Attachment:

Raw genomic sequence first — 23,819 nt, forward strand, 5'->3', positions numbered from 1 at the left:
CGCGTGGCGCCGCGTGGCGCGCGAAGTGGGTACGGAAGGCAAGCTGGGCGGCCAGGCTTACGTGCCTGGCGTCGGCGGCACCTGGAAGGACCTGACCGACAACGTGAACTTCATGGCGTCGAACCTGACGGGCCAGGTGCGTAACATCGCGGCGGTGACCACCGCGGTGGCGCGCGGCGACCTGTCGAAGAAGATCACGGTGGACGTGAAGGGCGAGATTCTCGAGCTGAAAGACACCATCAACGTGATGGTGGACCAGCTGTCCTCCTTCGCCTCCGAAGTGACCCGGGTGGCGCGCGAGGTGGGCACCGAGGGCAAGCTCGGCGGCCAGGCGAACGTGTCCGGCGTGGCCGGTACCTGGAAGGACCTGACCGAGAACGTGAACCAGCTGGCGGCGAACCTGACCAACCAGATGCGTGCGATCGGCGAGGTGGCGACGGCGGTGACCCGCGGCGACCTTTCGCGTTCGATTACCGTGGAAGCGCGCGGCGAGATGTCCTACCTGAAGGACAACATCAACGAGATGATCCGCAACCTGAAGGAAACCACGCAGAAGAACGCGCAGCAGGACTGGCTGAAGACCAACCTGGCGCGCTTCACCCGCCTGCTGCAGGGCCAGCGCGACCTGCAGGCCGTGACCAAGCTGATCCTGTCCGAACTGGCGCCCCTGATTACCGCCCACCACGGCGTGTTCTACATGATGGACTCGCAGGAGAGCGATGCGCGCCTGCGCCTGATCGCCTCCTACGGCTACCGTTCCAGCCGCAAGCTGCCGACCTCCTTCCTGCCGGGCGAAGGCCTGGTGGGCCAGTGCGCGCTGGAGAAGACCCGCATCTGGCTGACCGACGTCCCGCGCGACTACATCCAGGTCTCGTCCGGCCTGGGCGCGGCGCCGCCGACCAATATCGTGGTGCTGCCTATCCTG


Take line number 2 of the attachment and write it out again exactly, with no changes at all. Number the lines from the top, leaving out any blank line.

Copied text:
CGCGTGGCGCCGCGTGGCGCGCGAAGTGGGTACGGAAGGCAAGCTGGGCGGCCAGGCTTACGTGCCTGGCGTCGGCGGCACCTGGAAGGACCTGACCGACAACGTGAACTTCATGGCGTCGAACCTGACGGGCCAGGTGCGTAACATCGCGGCGGTGACCACCGCGGTGGCGCGCGGCGACCTGTCGAAGAAGATCACGGTGGACGTGAAGGGCGAGATTCTCGAGCTGAAAGACACCATCAACGTGATGGTGGACCAGCTGTCCTCCTTCGCCTCCGAAGTGACCCGGGTGGCGCGCGAGGTGGGCACCGAGGGCAAGCTCGGCGGCCAGGCGAACGTGTCCGGCGTGGCCGGTACCTGGAAGGACCTGACCGAGAACGTGAACCAGCTGGCGGCGAACCTGACCAACCAGATGCGTGCGATCGGCGAGGTGGCGACGGCGGTGACCCGCGGCGACCTTTCGCGTTCGATTACCGTGGAAGCGCGCGGCGAGATGTCCTACCTGAAGGACAACATCAACGAGATGATCCGCAACCTGAAGGAAACCACGCAGAAGAACGCGCAGCAGGACTGGCTGAAGACCAACCTGGCGCGCTTCACCCGCCTGCTGCAGGGCCAGCGCGACCTGCAGGCCGTGACCAAGCTGATCCTGTCCGAACTGGCGCCCCTGATTACCGCCCACCACGGCGTGTTCTACATGATGGACTCGCAGGAGAGCGATGCGCGCCTGCGCCTGATCGCCTCCTACGGCTACCGTTCCAGCCGCAAGCTGCCGACCTCCTTCCTGCCGGGCGAAGGCCTGGTGGGCCAGTGCGCGCTGGAGAAGACCCGCATCTGGCTGACCGACGTCCCGCGCGACTACATCCAGGTCTCGTCCGGCCTGGGCGCGGCGCCGCCGACCAATATCGTGGTGCTGCCTATCCTG